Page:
Tuesday, 17 July 2012

Children Learn To Read With Their Ears.

No, not a new use for the organ of hearing, but if you think about the process of sitting with a small child looking at books, magazines or junk mail, in fact anything with words and preferably pictures as well, you will both be looking at and  probably pointing to pictures and saying what the picture is. Later on you may ask the little one to find and point to the picture, or find a colour. It is an easy way to develop the child’s vocabulary and knowledge of animals, colours, flowers and objects.

Depending on their age and, to a certain degree, their personality and mood, these “reading” sessions can be short and energetic - with the book grabbed and put into the mouth to chew, or snatched from you, waved about and flung on the floor. (Been there, done that!)  If it becomes much more fun to make you wear the book as a hat and then repeatedly knock it off you might as well admit defeat and postpone the “reading” for another day – or of course, wear one book and read another.

Reading” should be fun and a special time of closeness. It can be a relaxing end to the day before bedtime, a distraction on a long train or air journey or a way to distract and comfort. If you point to the words as you read the first simple picture books the child will associate the word sound with the word shape. Soon they will begin to remember both the verbal story and the shape of the words and recognise them in other books.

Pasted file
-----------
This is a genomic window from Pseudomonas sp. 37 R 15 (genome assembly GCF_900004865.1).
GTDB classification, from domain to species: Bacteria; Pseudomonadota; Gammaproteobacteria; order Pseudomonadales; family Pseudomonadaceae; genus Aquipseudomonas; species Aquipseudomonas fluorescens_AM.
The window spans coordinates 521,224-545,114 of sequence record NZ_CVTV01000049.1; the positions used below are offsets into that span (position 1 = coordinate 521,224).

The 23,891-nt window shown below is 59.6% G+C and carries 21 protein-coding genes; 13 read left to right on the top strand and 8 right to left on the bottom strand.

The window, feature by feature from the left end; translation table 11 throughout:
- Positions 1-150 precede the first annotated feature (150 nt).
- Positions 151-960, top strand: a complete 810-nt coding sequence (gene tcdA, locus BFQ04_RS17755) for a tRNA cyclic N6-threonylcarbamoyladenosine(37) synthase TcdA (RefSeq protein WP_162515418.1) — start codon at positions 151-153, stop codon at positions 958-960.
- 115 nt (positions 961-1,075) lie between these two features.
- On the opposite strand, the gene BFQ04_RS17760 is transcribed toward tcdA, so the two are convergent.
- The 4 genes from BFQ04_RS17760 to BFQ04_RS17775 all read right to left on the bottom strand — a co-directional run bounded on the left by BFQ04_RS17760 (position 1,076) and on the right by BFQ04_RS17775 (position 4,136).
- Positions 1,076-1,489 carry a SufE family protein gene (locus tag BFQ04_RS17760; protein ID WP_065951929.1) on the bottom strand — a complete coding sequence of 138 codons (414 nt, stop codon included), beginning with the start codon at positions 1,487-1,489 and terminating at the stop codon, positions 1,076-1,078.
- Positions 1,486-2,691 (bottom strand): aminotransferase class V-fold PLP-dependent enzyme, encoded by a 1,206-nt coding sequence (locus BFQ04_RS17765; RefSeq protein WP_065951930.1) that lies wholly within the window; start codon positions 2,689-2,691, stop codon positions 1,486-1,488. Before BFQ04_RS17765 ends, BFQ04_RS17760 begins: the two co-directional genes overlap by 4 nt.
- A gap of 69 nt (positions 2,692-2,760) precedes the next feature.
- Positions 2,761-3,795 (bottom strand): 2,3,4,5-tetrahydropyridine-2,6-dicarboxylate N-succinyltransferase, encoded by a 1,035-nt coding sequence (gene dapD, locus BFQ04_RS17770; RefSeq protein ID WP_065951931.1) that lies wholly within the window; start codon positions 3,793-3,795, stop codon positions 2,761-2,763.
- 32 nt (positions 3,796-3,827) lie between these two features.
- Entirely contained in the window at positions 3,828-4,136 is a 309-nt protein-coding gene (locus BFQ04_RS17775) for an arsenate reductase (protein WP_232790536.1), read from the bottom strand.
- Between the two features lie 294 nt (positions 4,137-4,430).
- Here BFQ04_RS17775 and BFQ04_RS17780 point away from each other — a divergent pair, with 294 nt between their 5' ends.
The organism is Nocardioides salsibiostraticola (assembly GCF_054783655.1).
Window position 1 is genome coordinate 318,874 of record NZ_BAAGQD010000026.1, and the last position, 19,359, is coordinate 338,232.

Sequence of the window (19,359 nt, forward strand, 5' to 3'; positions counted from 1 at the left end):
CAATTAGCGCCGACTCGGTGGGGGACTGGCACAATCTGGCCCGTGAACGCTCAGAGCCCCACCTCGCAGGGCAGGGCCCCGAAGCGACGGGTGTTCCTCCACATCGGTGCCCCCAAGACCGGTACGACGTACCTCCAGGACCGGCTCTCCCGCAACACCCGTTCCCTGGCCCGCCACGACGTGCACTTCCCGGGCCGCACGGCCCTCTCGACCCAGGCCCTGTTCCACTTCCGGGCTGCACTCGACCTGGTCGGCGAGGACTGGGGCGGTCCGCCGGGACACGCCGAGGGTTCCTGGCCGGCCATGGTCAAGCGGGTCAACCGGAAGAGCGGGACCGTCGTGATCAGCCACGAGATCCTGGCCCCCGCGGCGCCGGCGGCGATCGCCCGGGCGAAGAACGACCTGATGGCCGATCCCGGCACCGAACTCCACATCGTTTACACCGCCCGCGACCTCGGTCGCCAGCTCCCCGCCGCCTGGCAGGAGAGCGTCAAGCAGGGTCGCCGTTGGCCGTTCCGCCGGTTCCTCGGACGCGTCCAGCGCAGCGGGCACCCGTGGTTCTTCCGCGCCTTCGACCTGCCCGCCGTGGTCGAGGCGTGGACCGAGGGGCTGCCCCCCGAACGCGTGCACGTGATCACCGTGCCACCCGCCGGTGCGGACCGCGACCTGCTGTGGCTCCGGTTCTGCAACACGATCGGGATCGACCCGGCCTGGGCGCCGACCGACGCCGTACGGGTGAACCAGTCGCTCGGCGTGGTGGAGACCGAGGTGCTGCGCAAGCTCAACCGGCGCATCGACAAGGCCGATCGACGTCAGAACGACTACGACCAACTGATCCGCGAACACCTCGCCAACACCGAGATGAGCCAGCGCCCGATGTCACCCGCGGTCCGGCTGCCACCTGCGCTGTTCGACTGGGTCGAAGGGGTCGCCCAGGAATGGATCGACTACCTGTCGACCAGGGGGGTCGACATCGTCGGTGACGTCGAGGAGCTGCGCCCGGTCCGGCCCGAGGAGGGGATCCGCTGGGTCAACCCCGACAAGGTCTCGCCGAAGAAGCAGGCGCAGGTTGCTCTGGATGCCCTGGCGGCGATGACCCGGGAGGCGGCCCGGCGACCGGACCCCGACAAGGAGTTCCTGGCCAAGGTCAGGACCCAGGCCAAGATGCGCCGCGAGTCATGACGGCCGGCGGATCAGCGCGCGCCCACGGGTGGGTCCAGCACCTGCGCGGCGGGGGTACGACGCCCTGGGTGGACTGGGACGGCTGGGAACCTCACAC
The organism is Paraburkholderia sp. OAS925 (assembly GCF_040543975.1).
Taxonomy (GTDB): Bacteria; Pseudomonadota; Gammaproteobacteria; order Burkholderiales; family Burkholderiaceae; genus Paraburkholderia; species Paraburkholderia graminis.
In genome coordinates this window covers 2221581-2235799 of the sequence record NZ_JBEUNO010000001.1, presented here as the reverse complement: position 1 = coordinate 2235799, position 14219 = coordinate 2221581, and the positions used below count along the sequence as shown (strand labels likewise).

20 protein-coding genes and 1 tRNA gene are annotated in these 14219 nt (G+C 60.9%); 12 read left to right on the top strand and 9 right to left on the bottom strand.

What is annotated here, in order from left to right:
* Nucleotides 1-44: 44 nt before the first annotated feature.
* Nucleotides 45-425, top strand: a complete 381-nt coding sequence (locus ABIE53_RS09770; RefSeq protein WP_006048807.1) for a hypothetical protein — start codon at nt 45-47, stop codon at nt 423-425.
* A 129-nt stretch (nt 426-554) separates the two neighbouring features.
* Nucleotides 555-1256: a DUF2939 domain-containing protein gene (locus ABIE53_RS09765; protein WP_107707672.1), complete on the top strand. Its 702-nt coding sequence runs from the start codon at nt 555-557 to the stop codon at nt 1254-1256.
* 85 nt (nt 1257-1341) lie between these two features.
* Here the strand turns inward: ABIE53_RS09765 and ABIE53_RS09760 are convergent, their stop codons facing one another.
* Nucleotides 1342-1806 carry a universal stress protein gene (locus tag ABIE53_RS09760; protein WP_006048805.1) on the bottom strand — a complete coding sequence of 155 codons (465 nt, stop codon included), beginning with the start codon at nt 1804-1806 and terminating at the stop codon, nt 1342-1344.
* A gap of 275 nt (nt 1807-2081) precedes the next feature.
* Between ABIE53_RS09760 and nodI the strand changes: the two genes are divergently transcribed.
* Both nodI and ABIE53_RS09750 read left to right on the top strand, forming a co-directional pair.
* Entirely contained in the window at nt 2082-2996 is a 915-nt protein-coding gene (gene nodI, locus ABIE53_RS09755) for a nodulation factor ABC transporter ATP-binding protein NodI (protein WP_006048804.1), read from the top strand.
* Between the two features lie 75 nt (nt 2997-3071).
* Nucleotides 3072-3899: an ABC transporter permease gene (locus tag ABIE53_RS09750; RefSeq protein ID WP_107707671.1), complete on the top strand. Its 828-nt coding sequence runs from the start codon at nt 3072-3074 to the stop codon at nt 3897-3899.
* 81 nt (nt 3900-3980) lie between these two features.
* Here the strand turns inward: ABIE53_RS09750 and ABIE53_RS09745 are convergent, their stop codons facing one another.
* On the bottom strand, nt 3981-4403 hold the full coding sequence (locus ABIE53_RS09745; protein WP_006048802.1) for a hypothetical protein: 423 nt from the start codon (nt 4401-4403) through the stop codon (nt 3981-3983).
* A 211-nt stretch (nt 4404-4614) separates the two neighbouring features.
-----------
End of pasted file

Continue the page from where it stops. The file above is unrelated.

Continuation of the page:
I used to make shopping lists for my small daughter before we went to the supermarket together. Her shopping list had simple words on it like Bread, Milk, Butter, Jam, Apples, and beside each word I drew a picture of the item. A game of Hunt the Items was added and then as she began to learn her numbers we played “Meet you in aisle 5 or 18” using the numbers she had learnt. (I never let her out of my sight, creeping sleuth like behind her as she skipped off to find the right aisle).

At home we played a game where we left messages for each other. The words she knew and one new one were written on large pieces of paper and laid on the floor as a message. To begin with it was a very simple game. I would ask “Where is teddy hiding?” and a word like Bed was put out. If teddy was not on the bed a word No and another word like Table placed there and so on until teddy was found. A treasure hunt with word clues to find teddy developed into words being placed in simple sentences as clues.

It was all part of learning to read and it started with hearing the words first. Reading is such a joy and it delights me to see children in book shops and libraries eagerly searching the shelves for a new book to read, often so eager to start that they sit on the floor reading.

A wonderful world of imagination and knowledge awaits them. 

The founder of Fairy Tale Children's Furniture, Zandra Johnson is a passionate advocate of imaginative play for children. Studies reveal free time spent playing make-believe helps children develop critical cognitive skills. Fairytale Furniture helps build those skills through imaginative play. Download your free guide to Imaginative Play at FAIRYTALECHILDRENSFURNITURE.CO.UK